Suspected levamisole intoxication in calves

Suspected levamisole intoxication in calves
Peer reviewed

Abstract

CASE HISTORY: A group of 32 Friesian and four Hereford calves, 3–4 months old with body weights between 100–120 kg, were purchased from a weaner sale. On arrival at the property the Hereford calves were treated with a combination anthelmintic containing 2 g/L abamectin and 80 g/L levamisole hydrochloride. Shortly afterwards they developed tremors and frothing from the mouth, and two died overnight. The Friesian calves were treated with the same anthelmintic on the following day, when some showed hypersalivation and frothing from the mouth.

CLINICAL FINDINGS: Examination of the three most severely affected Friesian calves revealed severe nicotinic-type symptoms including hypersalivation, frothing from the mouth, muscle tremors, recumbency, rapid respiration, hyperaesthesia, and central nervous system depression. Other calves showed mild to moderate signs of intoxication including restlessness, tail switching, salivation, tremors, frequent defaecation, mild colic and jaw chomping. Two calves died shortly afterwards. An adverse drug event investigation revealed that the formulation and quality of the anthelmintic was within the correct specification, and that the drench gun was functioning correctly.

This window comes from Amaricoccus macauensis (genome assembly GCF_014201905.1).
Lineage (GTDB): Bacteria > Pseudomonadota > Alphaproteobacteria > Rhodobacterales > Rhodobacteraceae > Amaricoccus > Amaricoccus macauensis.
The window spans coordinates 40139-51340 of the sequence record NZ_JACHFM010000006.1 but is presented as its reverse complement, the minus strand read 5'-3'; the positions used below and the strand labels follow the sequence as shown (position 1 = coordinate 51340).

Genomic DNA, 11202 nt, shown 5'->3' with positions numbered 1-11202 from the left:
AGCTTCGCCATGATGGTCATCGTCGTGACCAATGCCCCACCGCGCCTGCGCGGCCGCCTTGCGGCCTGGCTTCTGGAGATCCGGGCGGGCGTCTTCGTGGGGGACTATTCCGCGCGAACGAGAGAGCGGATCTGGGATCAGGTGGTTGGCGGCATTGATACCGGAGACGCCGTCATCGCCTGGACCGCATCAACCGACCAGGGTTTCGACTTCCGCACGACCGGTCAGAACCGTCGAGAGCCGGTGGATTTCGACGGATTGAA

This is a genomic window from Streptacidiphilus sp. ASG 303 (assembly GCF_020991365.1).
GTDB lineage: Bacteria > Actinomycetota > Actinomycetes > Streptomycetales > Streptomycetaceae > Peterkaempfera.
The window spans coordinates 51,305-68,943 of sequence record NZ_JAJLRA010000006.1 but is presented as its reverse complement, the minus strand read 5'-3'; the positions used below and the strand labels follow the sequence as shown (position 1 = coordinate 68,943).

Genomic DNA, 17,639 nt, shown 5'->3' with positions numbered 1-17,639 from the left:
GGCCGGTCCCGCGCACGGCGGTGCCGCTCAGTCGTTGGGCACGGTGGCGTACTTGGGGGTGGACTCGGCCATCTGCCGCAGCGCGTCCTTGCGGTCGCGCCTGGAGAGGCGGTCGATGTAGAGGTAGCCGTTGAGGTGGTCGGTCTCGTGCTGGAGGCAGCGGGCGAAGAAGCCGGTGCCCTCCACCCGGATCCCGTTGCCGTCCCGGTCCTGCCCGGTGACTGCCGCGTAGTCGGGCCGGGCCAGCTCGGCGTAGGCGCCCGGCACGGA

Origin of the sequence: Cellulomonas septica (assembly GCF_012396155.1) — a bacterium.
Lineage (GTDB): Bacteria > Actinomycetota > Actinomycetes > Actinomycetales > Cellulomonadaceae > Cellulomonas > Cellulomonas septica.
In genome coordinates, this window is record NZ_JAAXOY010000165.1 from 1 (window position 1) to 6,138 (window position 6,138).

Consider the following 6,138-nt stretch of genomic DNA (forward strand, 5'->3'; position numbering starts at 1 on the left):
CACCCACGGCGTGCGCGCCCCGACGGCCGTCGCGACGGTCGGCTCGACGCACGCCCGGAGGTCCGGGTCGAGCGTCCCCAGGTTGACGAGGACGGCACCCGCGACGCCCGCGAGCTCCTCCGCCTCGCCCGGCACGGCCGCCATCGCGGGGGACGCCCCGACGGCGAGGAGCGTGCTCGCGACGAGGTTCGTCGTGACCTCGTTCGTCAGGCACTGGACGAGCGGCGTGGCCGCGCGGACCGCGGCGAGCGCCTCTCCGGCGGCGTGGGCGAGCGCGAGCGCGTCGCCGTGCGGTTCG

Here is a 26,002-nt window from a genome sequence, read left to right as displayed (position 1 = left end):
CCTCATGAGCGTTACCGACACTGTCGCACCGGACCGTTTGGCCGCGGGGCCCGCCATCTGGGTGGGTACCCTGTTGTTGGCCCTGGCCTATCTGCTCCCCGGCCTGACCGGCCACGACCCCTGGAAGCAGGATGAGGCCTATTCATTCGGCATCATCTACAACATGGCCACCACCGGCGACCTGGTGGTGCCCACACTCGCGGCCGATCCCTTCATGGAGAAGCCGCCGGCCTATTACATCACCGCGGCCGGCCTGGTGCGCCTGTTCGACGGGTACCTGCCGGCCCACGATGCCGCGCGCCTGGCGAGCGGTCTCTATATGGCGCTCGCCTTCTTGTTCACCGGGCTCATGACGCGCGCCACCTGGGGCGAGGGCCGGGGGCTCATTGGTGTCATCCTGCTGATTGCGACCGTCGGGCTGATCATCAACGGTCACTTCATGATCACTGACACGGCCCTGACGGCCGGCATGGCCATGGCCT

DIAGNOSIS: Suspected levamisole intoxication due to a combination of possible overdosing, dehydration, and stress caused by transportation and prolonged yarding.

CLINICAL RELEVANCE: Susceptibility to levamisole toxicity in New Zealand calves can be increased if factors like dehydration or stress are present. Levamisole has a narrow margin of safety, and overdosing in calves can easily occur if the dose rate is not based on their actual weight or health status.


KEY WORDS: Calves, levamisole, toxicity, dehydration, adverse drug event investigation

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